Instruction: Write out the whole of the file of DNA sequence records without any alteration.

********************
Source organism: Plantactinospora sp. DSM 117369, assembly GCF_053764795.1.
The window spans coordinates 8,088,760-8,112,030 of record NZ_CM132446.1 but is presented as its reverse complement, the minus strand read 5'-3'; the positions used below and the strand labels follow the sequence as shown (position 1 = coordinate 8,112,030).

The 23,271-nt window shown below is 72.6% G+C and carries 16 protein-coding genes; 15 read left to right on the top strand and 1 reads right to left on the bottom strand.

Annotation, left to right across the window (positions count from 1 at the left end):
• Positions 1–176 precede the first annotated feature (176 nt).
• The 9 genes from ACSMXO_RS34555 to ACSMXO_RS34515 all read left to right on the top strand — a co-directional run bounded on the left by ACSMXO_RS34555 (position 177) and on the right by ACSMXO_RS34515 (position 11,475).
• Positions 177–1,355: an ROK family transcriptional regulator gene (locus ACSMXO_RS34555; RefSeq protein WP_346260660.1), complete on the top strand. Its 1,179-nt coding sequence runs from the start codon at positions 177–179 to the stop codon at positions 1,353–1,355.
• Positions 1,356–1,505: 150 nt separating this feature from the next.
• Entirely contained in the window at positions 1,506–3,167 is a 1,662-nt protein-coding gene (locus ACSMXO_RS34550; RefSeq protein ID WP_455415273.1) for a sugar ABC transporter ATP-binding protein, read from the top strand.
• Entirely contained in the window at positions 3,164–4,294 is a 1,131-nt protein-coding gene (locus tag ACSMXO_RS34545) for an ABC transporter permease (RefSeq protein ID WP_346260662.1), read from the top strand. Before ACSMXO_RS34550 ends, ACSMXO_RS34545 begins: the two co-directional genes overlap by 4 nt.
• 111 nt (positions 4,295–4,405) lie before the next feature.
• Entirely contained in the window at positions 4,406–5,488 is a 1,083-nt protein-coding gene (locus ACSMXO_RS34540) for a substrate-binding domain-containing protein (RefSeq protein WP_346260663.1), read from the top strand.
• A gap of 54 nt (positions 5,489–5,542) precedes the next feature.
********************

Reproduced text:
Source organism: Plantactinospora sp. DSM 117369, assembly GCF_053764795.1.
The window spans coordinates 8,088,760-8,112,030 of record NZ_CM132446.1 but is presented as its reverse complement, the minus strand read 5'-3'; the positions used below and the strand labels follow the sequence as shown (position 1 = coordinate 8,112,030).

The 23,271-nt window shown below is 72.6% G+C and carries 16 protein-coding genes; 15 read left to right on the top strand and 1 reads right to left on the bottom strand.

Annotation, left to right across the window (positions count from 1 at the left end):
• Positions 1–176 precede the first annotated feature (176 nt).
• The 9 genes from ACSMXO_RS34555 to ACSMXO_RS34515 all read left to right on the top strand — a co-directional run bounded on the left by ACSMXO_RS34555 (position 177) and on the right by ACSMXO_RS34515 (position 11,475).
• Positions 177–1,355: an ROK family transcriptional regulator gene (locus ACSMXO_RS34555; RefSeq protein WP_346260660.1), complete on the top strand. Its 1,179-nt coding sequence runs from the start codon at positions 177–179 to the stop codon at positions 1,353–1,355.
• Positions 1,356–1,505: 150 nt separating this feature from the next.
• Entirely contained in the window at positions 1,506–3,167 is a 1,662-nt protein-coding gene (locus ACSMXO_RS34550; RefSeq protein ID WP_455415273.1) for a sugar ABC transporter ATP-binding protein, read from the top strand.
• Entirely contained in the window at positions 3,164–4,294 is a 1,131-nt protein-coding gene (locus tag ACSMXO_RS34545) for an ABC transporter permease (RefSeq protein ID WP_346260662.1), read from the top strand. Before ACSMXO_RS34550 ends, ACSMXO_RS34545 begins: the two co-directional genes overlap by 4 nt.
• 111 nt (positions 4,295–4,405) lie before the next feature.
• Entirely contained in the window at positions 4,406–5,488 is a 1,083-nt protein-coding gene (locus ACSMXO_RS34540) for a substrate-binding domain-containing protein (RefSeq protein WP_346260663.1), read from the top strand.
• A gap of 54 nt (positions 5,489–5,542) precedes the next feature.